The results of this study indicated that urinary L-FABP levels increased significantly (but not urinary albumin and urinary NAG by cross-sectional analysis) after administration of CM in patients with mild to moderate renal dysfunction undergoing CCP. In order to determine whether the increase in urinary L-FABP was associated with occurrence of cardiovascular events, a retrospective longitudinal study was performed. In patients with occurrence of cardiovascular events, urinary L-FABP levels significantly increased due to administration of CM compared to those without occurrence of cardiovascular events. In addition to hyperlipidemia, which is a classical risk factor of cardiovascular events, increase in urinary L-FABP levels at 24 hours after CCP compared with before the procedure, was found to be a risk factor for occurrence of cardiovascular events. From these results, change in urinary L-FABP after CCP appears to be useful for the prediction of the occurrence of cardiovascular events in patients undergoing CCP.
The mechanism by which urinary L-FABP levels increased following administration of CM was not elucidated in this study. Effects of CM on the kidney are known to induce damage of endothelial cells by direct cytotoxicity or viscosity of the CM, and consequently, can lead to development of renal hypoxia.23 We speculated that tubular hypoxia, induced by administration of CM, activates hypoxia inducible factor-1 (HIF-1),24 which binds to the hypoxia responsive element in the promoter region of the L-FABP gene to up-regulate its gene expression, and promotes urinary excretion of L-FABP. In the patients with occurrence of cardiovascular events, pre-existing latent renal endothelial injury or endothelial dysfunction may be stronger, thus, marked tubular hypoxia may be induced by CM as compared to the patients without these events. The increase in urinary L-FABP levels after CCP may reflect the severity of pre-existing latent renal endothelial injury or endothelial dysfunction.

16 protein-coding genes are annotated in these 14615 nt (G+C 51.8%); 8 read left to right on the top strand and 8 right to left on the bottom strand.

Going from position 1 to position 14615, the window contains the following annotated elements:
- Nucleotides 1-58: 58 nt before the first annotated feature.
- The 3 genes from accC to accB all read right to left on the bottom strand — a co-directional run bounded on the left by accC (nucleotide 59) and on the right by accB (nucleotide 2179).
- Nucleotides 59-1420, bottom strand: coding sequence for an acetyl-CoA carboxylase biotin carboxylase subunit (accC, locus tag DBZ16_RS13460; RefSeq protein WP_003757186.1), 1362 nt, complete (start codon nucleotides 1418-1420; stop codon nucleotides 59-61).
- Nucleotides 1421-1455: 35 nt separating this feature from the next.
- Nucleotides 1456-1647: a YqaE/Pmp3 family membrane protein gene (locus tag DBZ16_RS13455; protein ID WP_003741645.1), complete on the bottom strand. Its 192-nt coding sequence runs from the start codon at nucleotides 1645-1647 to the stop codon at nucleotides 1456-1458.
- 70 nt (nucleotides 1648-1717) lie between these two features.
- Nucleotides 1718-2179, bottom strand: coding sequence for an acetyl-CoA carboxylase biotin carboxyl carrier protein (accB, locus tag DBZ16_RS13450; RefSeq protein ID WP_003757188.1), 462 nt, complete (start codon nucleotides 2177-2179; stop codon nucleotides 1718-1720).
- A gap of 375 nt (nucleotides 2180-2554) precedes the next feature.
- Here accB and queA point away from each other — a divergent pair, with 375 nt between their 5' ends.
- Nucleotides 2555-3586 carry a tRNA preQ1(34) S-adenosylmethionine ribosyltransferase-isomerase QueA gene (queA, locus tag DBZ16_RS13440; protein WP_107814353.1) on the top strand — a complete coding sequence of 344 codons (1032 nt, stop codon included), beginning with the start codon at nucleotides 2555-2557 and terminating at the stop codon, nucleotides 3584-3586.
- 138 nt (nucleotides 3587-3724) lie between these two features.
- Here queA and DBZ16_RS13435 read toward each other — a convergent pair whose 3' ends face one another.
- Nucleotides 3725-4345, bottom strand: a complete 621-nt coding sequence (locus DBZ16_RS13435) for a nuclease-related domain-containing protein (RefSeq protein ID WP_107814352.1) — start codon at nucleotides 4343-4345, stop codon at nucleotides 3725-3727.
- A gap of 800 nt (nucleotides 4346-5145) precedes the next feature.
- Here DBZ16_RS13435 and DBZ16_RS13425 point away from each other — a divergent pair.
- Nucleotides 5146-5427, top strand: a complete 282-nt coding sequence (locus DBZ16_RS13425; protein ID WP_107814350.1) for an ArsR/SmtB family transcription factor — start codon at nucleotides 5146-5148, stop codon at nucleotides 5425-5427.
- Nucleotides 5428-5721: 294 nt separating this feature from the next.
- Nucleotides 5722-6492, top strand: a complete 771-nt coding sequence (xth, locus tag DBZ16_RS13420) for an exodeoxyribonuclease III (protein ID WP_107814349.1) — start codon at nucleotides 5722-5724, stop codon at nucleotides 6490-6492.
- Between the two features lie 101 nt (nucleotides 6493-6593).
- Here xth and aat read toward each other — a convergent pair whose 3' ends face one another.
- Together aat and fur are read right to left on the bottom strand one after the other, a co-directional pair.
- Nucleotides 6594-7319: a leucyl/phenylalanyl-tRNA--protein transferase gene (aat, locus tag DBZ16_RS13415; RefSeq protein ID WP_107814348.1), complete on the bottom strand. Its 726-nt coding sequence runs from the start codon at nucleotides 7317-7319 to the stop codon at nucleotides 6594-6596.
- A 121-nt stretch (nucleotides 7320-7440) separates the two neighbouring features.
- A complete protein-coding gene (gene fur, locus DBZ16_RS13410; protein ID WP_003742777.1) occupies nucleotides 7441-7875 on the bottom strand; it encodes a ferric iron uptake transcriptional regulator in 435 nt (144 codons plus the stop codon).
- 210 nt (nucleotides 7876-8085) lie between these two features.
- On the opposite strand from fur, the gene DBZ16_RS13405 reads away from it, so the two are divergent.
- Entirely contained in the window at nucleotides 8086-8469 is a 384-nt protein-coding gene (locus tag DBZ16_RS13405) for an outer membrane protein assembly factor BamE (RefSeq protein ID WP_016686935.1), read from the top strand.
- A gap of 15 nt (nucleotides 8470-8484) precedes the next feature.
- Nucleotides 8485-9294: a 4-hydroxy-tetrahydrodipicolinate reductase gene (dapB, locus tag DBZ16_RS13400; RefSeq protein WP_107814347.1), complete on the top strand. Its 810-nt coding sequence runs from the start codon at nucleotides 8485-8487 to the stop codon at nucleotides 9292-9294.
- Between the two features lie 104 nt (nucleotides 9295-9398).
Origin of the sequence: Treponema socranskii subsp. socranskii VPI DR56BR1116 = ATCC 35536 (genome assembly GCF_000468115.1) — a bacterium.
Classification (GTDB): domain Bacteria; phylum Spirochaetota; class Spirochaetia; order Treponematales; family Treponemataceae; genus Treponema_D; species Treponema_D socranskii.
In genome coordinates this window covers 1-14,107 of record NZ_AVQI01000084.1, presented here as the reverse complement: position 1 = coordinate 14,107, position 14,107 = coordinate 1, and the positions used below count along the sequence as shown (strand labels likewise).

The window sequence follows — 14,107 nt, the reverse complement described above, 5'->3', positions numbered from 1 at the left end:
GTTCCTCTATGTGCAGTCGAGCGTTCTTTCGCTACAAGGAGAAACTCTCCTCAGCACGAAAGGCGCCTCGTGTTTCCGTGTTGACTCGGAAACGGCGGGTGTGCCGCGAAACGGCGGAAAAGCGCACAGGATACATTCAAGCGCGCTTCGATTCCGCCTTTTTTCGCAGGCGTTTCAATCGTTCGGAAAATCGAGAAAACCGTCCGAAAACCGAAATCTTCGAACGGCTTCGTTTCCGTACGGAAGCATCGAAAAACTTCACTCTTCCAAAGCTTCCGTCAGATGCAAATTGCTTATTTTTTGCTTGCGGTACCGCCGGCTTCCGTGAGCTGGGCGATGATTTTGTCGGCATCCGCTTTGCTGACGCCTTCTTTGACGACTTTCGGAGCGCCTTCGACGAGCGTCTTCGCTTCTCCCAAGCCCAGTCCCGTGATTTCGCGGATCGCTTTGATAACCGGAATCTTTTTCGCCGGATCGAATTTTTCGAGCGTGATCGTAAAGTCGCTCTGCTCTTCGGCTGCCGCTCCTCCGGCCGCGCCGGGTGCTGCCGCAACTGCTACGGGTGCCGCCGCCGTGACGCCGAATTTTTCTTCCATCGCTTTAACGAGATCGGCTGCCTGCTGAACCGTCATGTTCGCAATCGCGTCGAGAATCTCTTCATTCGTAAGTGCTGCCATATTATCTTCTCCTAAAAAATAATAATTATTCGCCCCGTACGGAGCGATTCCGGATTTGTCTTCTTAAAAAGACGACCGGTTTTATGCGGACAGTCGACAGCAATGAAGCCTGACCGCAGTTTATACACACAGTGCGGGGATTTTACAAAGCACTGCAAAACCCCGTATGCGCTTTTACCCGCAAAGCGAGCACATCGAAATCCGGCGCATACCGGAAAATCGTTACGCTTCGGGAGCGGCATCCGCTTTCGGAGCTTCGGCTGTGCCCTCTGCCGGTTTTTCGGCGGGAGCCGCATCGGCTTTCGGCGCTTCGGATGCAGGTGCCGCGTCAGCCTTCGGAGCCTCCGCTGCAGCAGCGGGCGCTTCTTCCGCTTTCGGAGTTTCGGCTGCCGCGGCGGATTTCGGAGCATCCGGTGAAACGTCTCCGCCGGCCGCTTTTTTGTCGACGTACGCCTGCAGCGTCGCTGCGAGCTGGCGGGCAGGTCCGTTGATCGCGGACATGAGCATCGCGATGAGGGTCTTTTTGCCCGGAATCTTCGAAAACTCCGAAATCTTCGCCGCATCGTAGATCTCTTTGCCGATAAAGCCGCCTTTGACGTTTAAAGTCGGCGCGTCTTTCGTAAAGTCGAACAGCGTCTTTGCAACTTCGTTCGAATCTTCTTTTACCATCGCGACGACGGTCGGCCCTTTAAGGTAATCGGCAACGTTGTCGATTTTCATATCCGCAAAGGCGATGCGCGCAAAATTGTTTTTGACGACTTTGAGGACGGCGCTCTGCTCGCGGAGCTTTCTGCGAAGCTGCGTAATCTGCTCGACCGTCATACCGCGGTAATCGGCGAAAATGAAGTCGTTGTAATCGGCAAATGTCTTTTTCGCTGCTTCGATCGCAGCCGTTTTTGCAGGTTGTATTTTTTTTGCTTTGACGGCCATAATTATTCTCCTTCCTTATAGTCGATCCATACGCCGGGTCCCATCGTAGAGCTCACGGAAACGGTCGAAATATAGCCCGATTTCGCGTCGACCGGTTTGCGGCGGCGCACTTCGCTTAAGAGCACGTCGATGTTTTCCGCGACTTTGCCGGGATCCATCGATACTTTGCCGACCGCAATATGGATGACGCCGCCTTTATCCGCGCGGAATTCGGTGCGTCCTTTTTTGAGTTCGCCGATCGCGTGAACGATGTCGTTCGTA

Why are changes in urinary L-FABP after administration of CM associated with the occurrence of cardiovascular events? The relationship between urinary L-FABP and cardiovascular disease has been examined in some studies. In a previous prospective study performed in type 2 diabetic patients with normoalbuminuria and microalbuminuria, the occurrence of cardiovascular events in addition to the progression to end-stage renal failure were observed at a greater rate in patients with higher urinary L-FABP.25 Moreover, a higher urinary L-FABP level was a predictor for all-cause mortality, independent of urinary albumin and other established risk factors in type 1 diabetic patients with normoalbuminuria.26 A recent cross-sectional investigation that enrolled type 2 diabetic patients with normoalbuminuria showed that the frequency of electrocardiographic abnormalities in patients with a higher level of urinary L-FABP (greater than upper limit of reference value of urinary L-FABP, >8.4 μg/g creatinine),27 was significantly higher than those with a lower level of urinary L-FABP (<8.4 μg/g creatinine), although urinary albumin and eGFR levels using standardized serum cystatin C were similar between the two groups.28 Urinary L-FABP may reflect the degree of not only renal microcirculation injury, but also systemic microcirculation injury, and may be a predictive marker for the onset of cardiovascular events. Furthermore, another group also reported that increase in urinary L-FABP at 24 hours after CCP, but not before undergoing CCP, was significantly associated with the onset of cardiovascular disease in the patients who were followed for up to 4.5 years, although cut-off values of the degree of increase in urinary L-FABP and changes in urinary L-FABP before and after CCP were not shown.17 From these results, urinary L-FABP may sensitively detect renal hemodynamic change following administration of CM, which induces renal hypoxia, and the change in urinary L-FABP by CM may depend on the degree of underlying asymptomatic renal circulation disorder. As renal circulation disorder is relevant to systemic circulation injury, response of urinary L-FABP following CM administration may be a predictor for onset of future cardiovascular events.